How to Handle Bullies – Article from Family Culture

I recently wrote an article for Family Culture titled “How to Handle Bullies”. Unfortunately, some miscommunication happened and the wrong name was placed on the article, but they were gracious enough to announce the error. I wanted to post the original article on here with my name on it, so I am able to see it for myself. Sadly, there will be no magazine copy of this article which is heartbreaking for me, but I have also learned how to professionally handle a situation like this. Here is my original piece!

 By Beth Winze

Hollywood has always pitted the villains against the good guys. In the end, the good guy wins, eliminating the bully and saving the world. But what Hollywood has failed to acknowledge is that in the real world, the good guys do not always win. And the bullying isn’t controlled by fists and pure strength any longer. It has transitioned as the centuries have and this century has found bullies’ utilizing social media as their weapon.

It is hard being a teenager. Between keeping up school grades, sleep schedules, extracurriculars, and friendships, teenagers have little time to spend fretting over how others treat them. The end of a school day no longer means the end of a bully’s tirades. Carrying phones around permits constant access to social media sites increasingly damages one’s emotions. They are unable to escape bullying when phone notifications consistently alert of social activity. It takes a certain measure to stop a bully’s reign over someone. Unfortunately, we live in an era where someone’s words can slash or shape up a reputation in a matter of seconds – just as a positive or negative review on a movie determines its success in the box office. Bullies are becoming progressively shrewd in their strategies of hurting others. Anti-bullying programs have been set in place to catch the bullies and eliminate their violent and demeaning actions, but as prodigious as the efforts are, they fail to catch everyone.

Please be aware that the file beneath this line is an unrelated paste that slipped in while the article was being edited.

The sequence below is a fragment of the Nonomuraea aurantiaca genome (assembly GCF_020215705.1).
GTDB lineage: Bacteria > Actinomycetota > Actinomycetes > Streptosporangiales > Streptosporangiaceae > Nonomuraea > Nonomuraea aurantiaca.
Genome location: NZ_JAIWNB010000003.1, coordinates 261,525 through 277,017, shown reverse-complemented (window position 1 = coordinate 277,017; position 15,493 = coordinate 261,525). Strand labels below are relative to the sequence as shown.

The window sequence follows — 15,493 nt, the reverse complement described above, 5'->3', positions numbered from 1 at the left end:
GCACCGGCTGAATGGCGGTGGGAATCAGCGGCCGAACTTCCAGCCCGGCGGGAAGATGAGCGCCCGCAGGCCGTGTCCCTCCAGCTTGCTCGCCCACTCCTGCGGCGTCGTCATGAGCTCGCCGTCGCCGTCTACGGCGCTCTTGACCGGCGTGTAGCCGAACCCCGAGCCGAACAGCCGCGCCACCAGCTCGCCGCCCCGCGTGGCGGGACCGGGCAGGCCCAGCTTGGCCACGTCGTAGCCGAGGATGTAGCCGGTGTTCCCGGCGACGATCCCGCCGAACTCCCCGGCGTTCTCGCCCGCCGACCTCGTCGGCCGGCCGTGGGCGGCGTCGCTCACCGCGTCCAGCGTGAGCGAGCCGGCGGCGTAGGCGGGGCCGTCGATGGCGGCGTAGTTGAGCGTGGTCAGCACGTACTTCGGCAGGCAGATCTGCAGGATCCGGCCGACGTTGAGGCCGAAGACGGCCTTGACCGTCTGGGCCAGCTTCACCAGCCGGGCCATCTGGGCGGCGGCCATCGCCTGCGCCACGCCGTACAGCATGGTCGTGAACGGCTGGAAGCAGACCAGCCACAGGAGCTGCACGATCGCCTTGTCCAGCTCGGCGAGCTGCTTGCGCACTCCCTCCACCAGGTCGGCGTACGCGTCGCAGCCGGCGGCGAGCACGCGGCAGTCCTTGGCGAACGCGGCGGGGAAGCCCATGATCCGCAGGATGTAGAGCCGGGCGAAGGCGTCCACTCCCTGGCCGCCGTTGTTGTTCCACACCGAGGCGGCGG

Knowing how to stop a bully from continuing his or her actions against you is crucial. Being able to stand up for yourself and take charge while avoiding becoming a bully yourself is an incredible social skill to have in place. Certain steps can be taken to avoid further harm to you because of a bully. It is possible to end a bully’s control over you. All you have to do is present yourself in a nonviolent manner.

  1. Stand up for yourself

Fists don’t have to fly for one to be able to defend yourself. Often times letting others know how their words hurt you and make you feel is enough to catch them off guard. Bullies are looking for an excuse to dig under someone’s skin, and responding with a matched anger would only make them the winner. Be the better person by letting them know they are hurting you and you wish them to stop. People cannot argue with your feelings. Owning your feelings by using “I” words, such as “I feel this way…..” or “I don’t like it when….” makes it a personal experience. When it’s is your emotions people cannot fight how you feel, no matter how hard they try. Weigh each word before you say it as not to become verbally demeaning to the bully. Don’t lose your morals because a bully instigated you.